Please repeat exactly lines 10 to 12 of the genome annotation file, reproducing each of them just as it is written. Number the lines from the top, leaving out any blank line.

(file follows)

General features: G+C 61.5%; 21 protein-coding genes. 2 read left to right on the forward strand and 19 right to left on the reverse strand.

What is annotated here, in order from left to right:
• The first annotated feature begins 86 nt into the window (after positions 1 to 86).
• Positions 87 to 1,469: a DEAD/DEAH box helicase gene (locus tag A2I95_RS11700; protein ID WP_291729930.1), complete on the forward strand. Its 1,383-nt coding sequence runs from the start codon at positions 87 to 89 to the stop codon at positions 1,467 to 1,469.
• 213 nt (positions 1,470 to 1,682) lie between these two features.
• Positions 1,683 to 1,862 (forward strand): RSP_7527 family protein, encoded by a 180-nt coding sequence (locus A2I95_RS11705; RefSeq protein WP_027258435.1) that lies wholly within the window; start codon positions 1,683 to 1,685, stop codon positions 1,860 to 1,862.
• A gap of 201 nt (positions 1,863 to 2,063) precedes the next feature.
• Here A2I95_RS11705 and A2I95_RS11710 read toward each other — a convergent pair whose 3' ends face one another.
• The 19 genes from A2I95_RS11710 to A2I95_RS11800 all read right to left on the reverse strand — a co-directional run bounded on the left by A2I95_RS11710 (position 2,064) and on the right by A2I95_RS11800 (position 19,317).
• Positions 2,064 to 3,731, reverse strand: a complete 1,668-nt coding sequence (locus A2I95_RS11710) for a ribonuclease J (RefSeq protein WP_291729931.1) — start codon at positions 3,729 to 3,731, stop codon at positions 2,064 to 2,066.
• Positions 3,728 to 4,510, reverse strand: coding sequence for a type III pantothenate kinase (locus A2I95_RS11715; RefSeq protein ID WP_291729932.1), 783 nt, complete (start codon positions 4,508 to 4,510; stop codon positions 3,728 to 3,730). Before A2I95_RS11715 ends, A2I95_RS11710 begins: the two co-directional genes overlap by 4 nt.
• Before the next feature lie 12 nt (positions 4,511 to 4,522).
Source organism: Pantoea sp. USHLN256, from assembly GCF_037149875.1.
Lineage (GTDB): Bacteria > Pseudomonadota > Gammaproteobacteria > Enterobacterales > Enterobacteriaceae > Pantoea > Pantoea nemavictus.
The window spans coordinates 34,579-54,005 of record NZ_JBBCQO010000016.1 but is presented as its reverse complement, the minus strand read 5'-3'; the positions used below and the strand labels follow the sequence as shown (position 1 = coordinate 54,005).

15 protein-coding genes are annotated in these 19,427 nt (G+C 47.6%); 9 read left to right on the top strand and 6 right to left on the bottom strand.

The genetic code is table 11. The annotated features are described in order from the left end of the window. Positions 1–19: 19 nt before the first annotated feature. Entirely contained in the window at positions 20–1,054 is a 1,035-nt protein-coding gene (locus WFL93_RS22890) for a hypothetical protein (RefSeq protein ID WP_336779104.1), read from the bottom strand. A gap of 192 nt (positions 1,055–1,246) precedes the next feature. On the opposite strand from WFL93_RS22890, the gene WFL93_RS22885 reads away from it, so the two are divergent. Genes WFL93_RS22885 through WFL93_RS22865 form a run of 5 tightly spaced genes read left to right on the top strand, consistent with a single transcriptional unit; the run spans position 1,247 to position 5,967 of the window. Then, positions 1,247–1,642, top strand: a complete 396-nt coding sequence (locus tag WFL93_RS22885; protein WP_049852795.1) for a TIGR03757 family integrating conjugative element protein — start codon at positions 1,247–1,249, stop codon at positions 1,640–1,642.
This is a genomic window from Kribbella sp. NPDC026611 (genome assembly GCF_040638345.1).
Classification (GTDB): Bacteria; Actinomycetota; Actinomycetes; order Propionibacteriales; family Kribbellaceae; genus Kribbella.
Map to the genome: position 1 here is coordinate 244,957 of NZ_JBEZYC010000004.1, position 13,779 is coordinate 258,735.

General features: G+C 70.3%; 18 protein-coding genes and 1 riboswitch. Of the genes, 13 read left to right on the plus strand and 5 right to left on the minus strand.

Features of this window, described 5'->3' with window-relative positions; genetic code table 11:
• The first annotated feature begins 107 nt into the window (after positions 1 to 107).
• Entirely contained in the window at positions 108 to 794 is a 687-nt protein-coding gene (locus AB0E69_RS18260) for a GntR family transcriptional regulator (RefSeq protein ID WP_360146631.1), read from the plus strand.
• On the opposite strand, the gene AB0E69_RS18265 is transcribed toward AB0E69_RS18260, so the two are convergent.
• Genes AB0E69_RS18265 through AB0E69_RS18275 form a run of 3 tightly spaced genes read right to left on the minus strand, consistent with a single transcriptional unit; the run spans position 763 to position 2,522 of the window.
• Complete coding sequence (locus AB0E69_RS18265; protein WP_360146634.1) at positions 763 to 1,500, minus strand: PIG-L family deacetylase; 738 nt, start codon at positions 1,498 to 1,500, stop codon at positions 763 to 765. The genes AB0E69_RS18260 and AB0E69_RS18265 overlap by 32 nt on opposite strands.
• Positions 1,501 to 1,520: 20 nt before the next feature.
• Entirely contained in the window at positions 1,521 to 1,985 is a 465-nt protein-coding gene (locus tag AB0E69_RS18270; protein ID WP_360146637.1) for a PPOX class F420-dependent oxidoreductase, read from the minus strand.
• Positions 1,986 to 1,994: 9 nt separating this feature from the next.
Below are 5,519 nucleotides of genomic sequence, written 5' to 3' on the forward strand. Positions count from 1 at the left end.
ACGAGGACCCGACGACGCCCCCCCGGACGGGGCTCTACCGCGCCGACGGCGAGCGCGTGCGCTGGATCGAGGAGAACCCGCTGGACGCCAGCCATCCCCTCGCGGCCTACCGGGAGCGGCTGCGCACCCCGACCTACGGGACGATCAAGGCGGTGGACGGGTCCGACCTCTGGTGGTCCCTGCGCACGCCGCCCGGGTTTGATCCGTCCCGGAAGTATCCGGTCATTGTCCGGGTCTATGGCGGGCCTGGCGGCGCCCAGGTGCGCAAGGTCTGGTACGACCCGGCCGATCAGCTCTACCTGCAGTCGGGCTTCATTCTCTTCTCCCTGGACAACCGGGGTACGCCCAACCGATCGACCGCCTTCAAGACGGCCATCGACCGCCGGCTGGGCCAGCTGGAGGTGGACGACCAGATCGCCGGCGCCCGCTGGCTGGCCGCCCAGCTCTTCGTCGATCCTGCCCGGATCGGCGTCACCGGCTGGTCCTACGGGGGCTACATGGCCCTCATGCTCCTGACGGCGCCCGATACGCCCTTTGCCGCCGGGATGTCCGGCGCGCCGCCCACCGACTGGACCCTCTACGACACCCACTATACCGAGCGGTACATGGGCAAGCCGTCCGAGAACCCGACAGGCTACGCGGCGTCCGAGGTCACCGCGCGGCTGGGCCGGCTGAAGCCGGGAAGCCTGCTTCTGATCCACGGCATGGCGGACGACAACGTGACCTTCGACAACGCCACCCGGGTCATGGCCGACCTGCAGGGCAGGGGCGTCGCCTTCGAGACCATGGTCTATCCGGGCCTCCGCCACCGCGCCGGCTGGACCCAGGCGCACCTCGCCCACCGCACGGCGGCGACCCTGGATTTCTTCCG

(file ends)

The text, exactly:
• Positions 2,064 to 3,731, reverse strand: a complete 1,668-nt coding sequence (locus A2I95_RS11710) for a ribonuclease J (RefSeq protein WP_291729931.1) — start codon at positions 3,729 to 3,731, stop codon at positions 2,064 to 2,066.
• Positions 3,728 to 4,510, reverse strand: coding sequence for a type III pantothenate kinase (locus A2I95_RS11715; RefSeq protein ID WP_291729932.1), 783 nt, complete (start codon positions 4,508 to 4,510; stop codon positions 3,728 to 3,730). Before A2I95_RS11715 ends, A2I95_RS11710 begins: the two co-directional genes overlap by 4 nt.
• Before the next feature lie 12 nt (positions 4,511 to 4,522).